Chicha started in the '60s when the Indian population of the Peruvian Amazon discovered the Columbian pop music known as cumbia and American rock & roll. With cheap electric instruments, Peru's Amazon Indians started dance bands that blended the cumbia, with a beat that sounds a bit like ska, Andean folk tunes, and their own indigenous music. When the Indians moved to Lima, they brought chicha with them. Like Afro-Peruvian music, chicha was shunned by "polite" society and it didn't gain an international profile until Olivier Conan, owner of Barbés Records, discovered the music on a trip to Peru in 2006. He found bootleg chicha cassettes on the streets and finally tracked down the master tapes of several chicha labels that had gone bankrupt. He put out a compilation of tunes called Roots of Chicha: Psychedelic Cumbias from Peru and started his own chicha band, Chicha Libre. Chicha isn't going to rule the world anytime soon, but the music caused a sensation in world music circles and Psychedelic Cumbias from Peru was praised by The New York Times, BBC, and other international publications. The Roots of Chicha, Vol. 2 continues to explore this hitherto unknown genre with 16 more mind-bending rave-ups cut between 1968 and 1981. The tunes are played on cheap, treble-heavy electric guitar using every effect then known with Tex-Mex-style Farfisa organs adding their psychedelic mayhem to rhythms based on indigenous styles that were unknown outside the Amazon. Los Destellos, led by guitarists Enrigue Delgado and Fernando Quiroz, added Cuban rhythms, classical music, surf, rock, and more to their chicha to create a highly influential style. "Constelación" shows off their dual-guitar style and some nice timbale work from an uncredited percussionist. "La Pastorcita" sounds closer to Mexican cumbia. It sports a catchy vocal hook and more intricate fretwork. Compay Quinto played in a style that sounds like Cuban surf rock. "El Diablo" was a big hit in 1976, probably due to the insanely catchy guitar work of bandleader Pancho Acousta. The band still performs to this day. "La Colegiala," by Los Illusionistas, may be familiar to American listeners because Nescafé used the tune for its commercials during the ‘80s. Its blend of chicha and Cuban rhythms mimics the popping of an electric percolator. Ranil y Su Conjunto Tropical also brings Cuban and other Caribbean flavors to chicha; "Mala Mujer" has a jazzy Cuban feel highlighted by wild percussion accents. The reverb-heavy sound of Los Shapis recalls early American rock. The band brought Andean folk music to the mix and was the first band to call the music chicha. "El Aquajal" is based on an Andean rhythm called huyano and the vocals are full of the ululating improvisations common to mountain music. Conan provides more info on the bands and chicha in general in the 24-page booklet enclosed in the package. The fact that an American liked chicha has led to a revival of the style in hipper Peruvian nightspots, although young Peruvians now call the music Peruvian cumbia. Even today, chicha is considered the music of the slums.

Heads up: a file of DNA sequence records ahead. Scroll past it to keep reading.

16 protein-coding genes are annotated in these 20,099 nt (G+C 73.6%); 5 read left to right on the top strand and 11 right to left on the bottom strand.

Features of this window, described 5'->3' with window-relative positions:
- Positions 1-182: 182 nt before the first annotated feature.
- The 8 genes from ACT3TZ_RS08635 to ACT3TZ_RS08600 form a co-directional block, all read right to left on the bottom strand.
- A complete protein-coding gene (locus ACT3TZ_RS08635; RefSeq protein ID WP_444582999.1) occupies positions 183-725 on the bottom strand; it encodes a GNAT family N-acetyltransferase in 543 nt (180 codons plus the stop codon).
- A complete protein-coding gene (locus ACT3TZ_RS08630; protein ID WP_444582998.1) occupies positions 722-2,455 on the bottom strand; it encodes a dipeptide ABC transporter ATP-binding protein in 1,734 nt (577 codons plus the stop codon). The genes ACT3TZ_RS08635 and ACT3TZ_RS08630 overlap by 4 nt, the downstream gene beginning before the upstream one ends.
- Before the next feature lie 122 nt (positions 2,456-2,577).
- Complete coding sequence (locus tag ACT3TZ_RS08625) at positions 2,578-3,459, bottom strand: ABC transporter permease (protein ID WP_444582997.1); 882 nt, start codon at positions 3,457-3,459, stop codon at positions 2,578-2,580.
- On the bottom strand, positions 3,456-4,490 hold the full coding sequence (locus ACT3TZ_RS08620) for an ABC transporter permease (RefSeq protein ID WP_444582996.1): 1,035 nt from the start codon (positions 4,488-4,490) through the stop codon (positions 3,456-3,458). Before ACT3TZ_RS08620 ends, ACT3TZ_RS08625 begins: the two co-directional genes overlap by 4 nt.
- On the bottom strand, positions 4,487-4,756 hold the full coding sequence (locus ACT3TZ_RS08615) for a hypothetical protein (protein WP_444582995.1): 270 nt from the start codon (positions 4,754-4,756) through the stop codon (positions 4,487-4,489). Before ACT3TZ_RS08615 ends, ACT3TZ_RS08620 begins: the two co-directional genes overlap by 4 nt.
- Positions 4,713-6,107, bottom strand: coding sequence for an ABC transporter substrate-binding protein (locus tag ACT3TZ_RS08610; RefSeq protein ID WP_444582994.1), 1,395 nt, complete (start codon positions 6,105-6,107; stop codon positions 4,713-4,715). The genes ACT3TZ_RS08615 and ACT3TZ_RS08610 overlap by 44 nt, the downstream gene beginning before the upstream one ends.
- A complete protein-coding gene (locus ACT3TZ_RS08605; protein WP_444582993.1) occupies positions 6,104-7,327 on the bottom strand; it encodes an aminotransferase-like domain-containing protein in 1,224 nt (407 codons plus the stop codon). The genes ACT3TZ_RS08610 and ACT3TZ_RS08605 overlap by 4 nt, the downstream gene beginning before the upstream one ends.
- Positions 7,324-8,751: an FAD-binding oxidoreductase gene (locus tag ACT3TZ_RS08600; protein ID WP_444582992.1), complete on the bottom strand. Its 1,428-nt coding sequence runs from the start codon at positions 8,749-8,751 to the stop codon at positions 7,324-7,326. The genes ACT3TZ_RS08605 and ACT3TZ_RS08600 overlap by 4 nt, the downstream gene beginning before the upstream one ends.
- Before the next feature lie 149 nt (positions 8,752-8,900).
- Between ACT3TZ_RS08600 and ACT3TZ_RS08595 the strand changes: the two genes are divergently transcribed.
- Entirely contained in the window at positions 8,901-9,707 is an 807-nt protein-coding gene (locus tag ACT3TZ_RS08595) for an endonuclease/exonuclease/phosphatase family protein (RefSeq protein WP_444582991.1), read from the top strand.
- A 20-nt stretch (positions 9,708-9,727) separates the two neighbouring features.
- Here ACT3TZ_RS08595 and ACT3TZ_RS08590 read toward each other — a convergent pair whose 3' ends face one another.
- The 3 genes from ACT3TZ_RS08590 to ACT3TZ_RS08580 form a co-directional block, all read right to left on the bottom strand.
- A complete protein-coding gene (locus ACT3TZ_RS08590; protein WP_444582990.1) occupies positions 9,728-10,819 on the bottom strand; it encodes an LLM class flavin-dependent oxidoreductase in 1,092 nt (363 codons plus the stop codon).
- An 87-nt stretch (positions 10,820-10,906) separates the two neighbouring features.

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AllMusic Review by j. poet